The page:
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States should be able to protect people
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Anyone requiring further explanation why the Georgia General Assembly adopted its own laws against illegal immigration during the last session of the General Assembly need only to consider the recent nationwide round-up by duly appointed officers with Immigrations and Custom Enforcement. Of the hundreds of nonregistered aliens taken into custody by the federally empowered agency, more than 1,600 had felony convictions.
And that’s just the ones who had the unfortunate luck to get caught. No telling how many others are out there.
The convictions of those picked up this time around were not for minor offenses, understand.
Their crimes included manslaughter, kidnapping, armed robbery and drug trafficking, as well as sexual acts against minors. Of the total captured by ICE, 42 were members of gangs and 151 were sex offenders.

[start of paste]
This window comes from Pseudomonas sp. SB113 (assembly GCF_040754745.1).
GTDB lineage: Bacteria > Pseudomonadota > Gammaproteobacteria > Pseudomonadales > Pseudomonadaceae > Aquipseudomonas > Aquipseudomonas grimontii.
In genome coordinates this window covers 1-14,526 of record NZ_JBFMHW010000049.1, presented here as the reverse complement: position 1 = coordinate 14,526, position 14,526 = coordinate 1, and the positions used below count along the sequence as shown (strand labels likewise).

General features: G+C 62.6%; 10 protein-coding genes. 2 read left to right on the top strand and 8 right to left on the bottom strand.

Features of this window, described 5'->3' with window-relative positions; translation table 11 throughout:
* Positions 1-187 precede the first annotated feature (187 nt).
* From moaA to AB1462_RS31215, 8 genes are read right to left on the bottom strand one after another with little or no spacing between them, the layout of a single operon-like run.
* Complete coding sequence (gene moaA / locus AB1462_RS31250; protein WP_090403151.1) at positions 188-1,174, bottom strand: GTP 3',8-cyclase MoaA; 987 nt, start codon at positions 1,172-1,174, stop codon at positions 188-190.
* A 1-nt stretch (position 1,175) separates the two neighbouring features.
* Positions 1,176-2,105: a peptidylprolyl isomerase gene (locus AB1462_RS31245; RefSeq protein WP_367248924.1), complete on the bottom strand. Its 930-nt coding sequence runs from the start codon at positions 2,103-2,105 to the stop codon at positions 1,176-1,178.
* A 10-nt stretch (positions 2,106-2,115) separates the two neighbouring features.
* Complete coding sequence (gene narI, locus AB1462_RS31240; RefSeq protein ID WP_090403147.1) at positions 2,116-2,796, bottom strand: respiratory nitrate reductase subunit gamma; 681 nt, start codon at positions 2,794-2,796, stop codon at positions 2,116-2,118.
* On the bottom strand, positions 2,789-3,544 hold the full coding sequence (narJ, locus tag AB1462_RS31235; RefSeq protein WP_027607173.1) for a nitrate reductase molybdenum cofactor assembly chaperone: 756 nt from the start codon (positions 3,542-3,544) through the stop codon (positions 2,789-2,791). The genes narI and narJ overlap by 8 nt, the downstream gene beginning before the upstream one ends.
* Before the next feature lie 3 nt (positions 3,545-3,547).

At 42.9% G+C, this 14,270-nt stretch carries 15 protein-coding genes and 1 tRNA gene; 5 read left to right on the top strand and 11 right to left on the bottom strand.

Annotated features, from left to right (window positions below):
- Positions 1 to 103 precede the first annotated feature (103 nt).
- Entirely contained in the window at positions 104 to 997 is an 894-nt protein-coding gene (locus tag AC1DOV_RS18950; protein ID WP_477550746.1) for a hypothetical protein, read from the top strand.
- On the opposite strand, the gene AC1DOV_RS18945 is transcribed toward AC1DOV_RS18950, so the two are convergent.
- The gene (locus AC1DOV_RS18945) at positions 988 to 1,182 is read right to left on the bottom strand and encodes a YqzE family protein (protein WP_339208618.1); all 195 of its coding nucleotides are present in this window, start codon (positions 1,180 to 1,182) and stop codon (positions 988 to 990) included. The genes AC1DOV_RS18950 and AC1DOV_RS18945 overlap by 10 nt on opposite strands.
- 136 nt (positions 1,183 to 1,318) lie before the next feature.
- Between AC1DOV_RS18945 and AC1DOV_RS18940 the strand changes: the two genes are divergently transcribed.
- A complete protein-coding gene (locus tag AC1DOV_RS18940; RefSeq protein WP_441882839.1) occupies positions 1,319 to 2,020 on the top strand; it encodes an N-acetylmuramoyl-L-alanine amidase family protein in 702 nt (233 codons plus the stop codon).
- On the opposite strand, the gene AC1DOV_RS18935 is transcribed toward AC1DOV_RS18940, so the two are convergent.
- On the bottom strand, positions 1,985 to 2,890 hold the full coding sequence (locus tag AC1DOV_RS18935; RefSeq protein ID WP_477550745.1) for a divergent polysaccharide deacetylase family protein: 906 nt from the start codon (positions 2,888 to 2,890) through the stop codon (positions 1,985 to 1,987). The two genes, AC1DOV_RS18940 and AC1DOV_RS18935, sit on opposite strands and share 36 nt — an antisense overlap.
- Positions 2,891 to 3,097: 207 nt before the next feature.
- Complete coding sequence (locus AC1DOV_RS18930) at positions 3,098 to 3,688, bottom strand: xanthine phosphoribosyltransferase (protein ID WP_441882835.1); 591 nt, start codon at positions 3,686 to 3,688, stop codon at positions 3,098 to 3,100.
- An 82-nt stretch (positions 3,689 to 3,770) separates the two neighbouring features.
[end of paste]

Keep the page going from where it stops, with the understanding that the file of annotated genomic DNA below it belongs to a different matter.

Even more telling and alarming is that more than 600 of those netted by ICE during a roundup that included the Peach State had been ordered to leave the country. Ordered? Come on, they should have been forcibly deported or at least sent back to their native soil under the watchful eyes of immigration officials.
Then again, who knows how well that would have worked. Federal officials say that 386 of the 1,600 caught by ICE were criminals who actually had been deported.
Men, women and children who are in Glynn and the state’s other 158 counties legally should not have to wait until ICE decides to make a move to clean house, an operation that barely skims the surface of the number of illegals actually in this country. States, in the absence of federal action or concern, should be allowed to do what is necessary to protect the law-abiding from convicted and dangerous felons, people who are not even supposed to be here.
In this country, citizens have a right to protect themselves. So do states.

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